CMH Records keeps bluegrass accessible to a new generation with Pickin’ On Pearl Jam

Pickin On Pearl Jam


Founded in 1975 by Martin Haerle and Arthur Smith, CMH Records–alongside Sugar Hill and Rounder Records–was one of the few labels to keep traditional country and bluegrass music alive as major labels dropped heritage acts over the course of the decade.

This allowed artists like Merle Travis, The Osborne Brothers, Joe Maphis, Jim & Jesse McReynolds, Grandpa Jones, Lester Flatt, and others to continue to make and release new music on the label, continuing their rich and lively discographies well into the ’80s and ’90s.

In 1994, the label began its popular Pickin’ On series, featuring bluegrass tributes to the Beatles, the Grateful Dead, Nirvana, Modest Mouse, and many more, bringing a new generation of listeners to bluegrass through these creative cover albums. The label has also recently begun to dig into its back catalog, reissuing classic albums to digital and streaming for the first time, with releases such as the Grammy-nominated The Joe Maphis Flat-Picking Spectacular once again available to fans.

The latest installment of Pickin’ On, featuring the music of Pearl Jam as performed by series stalwarts Iron Horse, is out this week. We took the opportunity to speak with the label’s James Curtiss (Director of A&R and Brand Manager) and his partner on the classic releases, Jeremy Stephenson (Manager of Digital Assets and Mechanical Licensing) about the label’s history and plans for the modern age.

Joe MaphisThe Pitch: How do you decide which releases from the CMH Records catalog get the reissue treatment?

Jeremy Stephenson: Since we have such a huge back catalog of releases that are still out of print, we periodically reassess what our priorities are for which albums we want to reissue and digitize. We usually try to focus on some of our more prominent artists, but we do like to throw in a few releases from our lesser-known artists that we really enjoy.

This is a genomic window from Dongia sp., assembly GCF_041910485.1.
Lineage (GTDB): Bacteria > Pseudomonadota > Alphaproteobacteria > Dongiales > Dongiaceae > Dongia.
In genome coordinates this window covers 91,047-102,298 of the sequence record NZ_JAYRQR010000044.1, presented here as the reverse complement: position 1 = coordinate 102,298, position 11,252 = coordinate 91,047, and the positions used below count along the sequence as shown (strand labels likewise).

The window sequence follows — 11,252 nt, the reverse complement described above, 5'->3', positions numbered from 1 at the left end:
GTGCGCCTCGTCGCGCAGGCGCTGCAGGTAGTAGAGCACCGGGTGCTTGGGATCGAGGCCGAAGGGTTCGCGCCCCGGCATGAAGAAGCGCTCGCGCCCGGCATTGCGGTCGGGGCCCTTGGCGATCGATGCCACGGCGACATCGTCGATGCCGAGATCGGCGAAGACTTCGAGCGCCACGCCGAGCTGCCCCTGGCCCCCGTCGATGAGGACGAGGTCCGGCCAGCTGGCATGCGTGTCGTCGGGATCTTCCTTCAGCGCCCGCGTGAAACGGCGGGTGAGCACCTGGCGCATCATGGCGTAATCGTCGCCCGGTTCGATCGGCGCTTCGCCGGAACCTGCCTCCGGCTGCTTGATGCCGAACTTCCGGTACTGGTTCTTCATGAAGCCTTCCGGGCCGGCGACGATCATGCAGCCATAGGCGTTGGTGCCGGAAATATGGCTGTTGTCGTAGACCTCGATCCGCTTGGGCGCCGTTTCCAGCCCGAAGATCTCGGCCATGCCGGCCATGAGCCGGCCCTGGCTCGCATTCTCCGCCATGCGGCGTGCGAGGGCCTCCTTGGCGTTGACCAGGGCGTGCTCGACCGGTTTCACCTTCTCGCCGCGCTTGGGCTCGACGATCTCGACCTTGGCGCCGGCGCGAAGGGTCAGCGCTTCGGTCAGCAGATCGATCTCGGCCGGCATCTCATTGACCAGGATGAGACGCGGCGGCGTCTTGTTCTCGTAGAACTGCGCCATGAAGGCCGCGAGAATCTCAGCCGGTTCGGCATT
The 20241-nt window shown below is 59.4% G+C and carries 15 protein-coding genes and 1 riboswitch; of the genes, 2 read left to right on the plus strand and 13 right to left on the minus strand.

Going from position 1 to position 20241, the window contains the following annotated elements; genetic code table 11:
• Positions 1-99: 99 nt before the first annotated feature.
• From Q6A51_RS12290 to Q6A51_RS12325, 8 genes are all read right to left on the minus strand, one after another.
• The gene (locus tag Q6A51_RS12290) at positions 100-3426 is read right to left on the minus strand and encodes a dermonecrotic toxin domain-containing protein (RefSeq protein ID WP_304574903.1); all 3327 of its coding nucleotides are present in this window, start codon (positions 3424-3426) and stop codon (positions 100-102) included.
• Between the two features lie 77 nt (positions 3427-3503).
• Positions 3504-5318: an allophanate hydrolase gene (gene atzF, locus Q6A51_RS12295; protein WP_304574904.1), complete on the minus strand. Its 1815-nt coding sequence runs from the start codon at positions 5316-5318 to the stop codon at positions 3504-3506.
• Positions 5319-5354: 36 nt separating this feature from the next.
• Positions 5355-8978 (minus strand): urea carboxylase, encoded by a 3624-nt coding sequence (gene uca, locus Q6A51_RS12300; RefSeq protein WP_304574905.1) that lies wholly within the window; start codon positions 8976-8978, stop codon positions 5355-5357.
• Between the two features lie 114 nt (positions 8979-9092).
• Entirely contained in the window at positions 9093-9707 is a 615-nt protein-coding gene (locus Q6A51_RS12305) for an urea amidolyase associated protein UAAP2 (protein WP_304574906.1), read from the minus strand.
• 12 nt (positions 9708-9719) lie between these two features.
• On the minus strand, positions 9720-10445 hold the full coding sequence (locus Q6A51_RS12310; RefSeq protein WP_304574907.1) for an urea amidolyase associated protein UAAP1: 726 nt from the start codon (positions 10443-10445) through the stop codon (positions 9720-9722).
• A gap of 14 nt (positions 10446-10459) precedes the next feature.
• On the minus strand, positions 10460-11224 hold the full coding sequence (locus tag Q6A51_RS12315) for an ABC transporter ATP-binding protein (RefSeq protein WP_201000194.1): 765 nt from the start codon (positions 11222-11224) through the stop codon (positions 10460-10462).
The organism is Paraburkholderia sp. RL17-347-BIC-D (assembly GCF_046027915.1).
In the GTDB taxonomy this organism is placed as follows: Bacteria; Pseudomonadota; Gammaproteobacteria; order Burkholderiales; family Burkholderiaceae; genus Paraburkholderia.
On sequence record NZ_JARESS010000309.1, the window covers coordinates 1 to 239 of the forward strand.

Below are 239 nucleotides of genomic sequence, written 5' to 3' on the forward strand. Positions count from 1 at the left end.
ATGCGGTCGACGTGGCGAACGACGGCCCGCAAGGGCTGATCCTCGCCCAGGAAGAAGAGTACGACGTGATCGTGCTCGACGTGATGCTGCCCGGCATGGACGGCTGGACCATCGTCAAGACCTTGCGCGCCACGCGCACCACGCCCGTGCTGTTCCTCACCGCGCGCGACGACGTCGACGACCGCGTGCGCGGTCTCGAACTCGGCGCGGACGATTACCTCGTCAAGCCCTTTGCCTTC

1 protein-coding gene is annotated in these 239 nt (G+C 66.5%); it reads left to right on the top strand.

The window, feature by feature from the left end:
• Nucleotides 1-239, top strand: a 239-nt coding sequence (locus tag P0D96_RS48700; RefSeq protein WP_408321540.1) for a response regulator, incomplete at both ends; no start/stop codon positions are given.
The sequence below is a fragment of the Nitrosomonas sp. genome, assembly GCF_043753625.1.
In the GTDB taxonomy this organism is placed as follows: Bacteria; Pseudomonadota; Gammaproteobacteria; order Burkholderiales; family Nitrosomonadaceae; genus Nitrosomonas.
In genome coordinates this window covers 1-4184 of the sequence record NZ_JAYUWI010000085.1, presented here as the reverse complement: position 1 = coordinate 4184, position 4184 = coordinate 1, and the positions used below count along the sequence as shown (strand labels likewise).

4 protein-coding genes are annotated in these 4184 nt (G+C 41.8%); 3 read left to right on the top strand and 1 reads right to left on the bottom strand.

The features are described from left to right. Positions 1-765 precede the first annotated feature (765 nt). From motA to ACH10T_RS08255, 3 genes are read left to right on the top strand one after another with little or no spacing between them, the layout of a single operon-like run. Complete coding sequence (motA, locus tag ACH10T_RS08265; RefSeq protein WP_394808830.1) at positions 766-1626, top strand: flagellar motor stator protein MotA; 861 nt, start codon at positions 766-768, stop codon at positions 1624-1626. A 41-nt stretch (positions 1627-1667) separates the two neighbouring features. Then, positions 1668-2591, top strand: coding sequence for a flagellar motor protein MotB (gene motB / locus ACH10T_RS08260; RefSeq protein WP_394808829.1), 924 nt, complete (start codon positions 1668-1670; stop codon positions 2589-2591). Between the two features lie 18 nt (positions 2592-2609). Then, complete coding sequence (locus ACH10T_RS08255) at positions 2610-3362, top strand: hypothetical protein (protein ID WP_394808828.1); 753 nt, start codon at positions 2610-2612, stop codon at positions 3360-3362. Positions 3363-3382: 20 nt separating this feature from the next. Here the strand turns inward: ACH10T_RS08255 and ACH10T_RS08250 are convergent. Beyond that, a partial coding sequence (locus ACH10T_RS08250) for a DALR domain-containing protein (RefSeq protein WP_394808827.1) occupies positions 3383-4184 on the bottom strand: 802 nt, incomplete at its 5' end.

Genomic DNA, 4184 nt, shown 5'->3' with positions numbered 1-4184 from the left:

What is the process for getting these reissues ready for streaming?

James Curtiss: CMH has done a pretty incredible job of keeping the archive of master tapes and more intact. We also have a full archive of the original commercial releases. When it comes to these digital releases, or the Country. Music. Heritage. LP comp we put out a few years ago, we work with an engineer who knows how to do things like bake the tapes if needed or just pull from the original masters to then digitize or transfer the content and remaster for the new release, whether it’s a first-time digital album or an analog title like a deluxe LP release. It’s an incredibly time-consuming and hands-on process with oversight from Jeremy and myself.

When revisiting these albums decades on, how do you make them relevant for modern listeners–or is that even a concern, when something like The Joe Maphis Flat-Picking Spectacular is Grammy-nominated?

Jeremy: I don’t think making the artists “relevant” is as much of a priority as making the music accessible to younger generations. Music lovers are always searching out older styles and artists that they resonate with. I would say that great music of any style or era is always relevant.

The Pickin’ On and Rockabye Baby! sub-labels meld the label’s past with a new present. Who came up with these ideas?

James: The vibe at the label is very collaborative. Ideas come from anywhere on the staff, as David has a pretty open-door policy when it comes to creativity. With regards to Pickin’ On, David and the staff at the label in the early ’90s collectively created the idea of a bluegrass tribute to The Beatles, which eventually spawned the series to follow. As for Rockabye, the series was co-created by Valerie Aiello, the art director at CMH at the time, and Lisa Roth, who is now the VP of CMH and the Brand Manager for Rockabye.

Where do you go with these series after 25 years of releases?

James: Well, we haven’t covered every song that’s ever existed. Just kidding. That’s not really the goal. The goal is to pay tribute to incredible music, while highlighting bluegrass as a genre and the ability of the musicians and talent within the genre. We have seen a lot more success in highlighting rock, that’s for sure. But rock music is a broad enough category that it can mean anything from Metallica and Modest Mouse to 3 Doors Down and The White Stripes and everything in between.

So, focusing on rock still offers us a lot of material that we love that we’d wanna play with. Pearl Jam is the latest one we’re working on and we’re super happy with how Iron Horse’s work on that has turned out. At the same time, we’re just now getting started talking about the next two or so titles on the horizon, so people can keep an eye out for those.

Why does CMH Records still matter, almost 50 years on?

James: The easy answer is that bluegrass still matters, so CMH still matters. ‘Nuff said.

CMH Records releases Pickin’ On Pearl Jam, as performed by Iron Horse, on Friday, May 12. You can order it on MP3 or compact disc here.

Categories: Music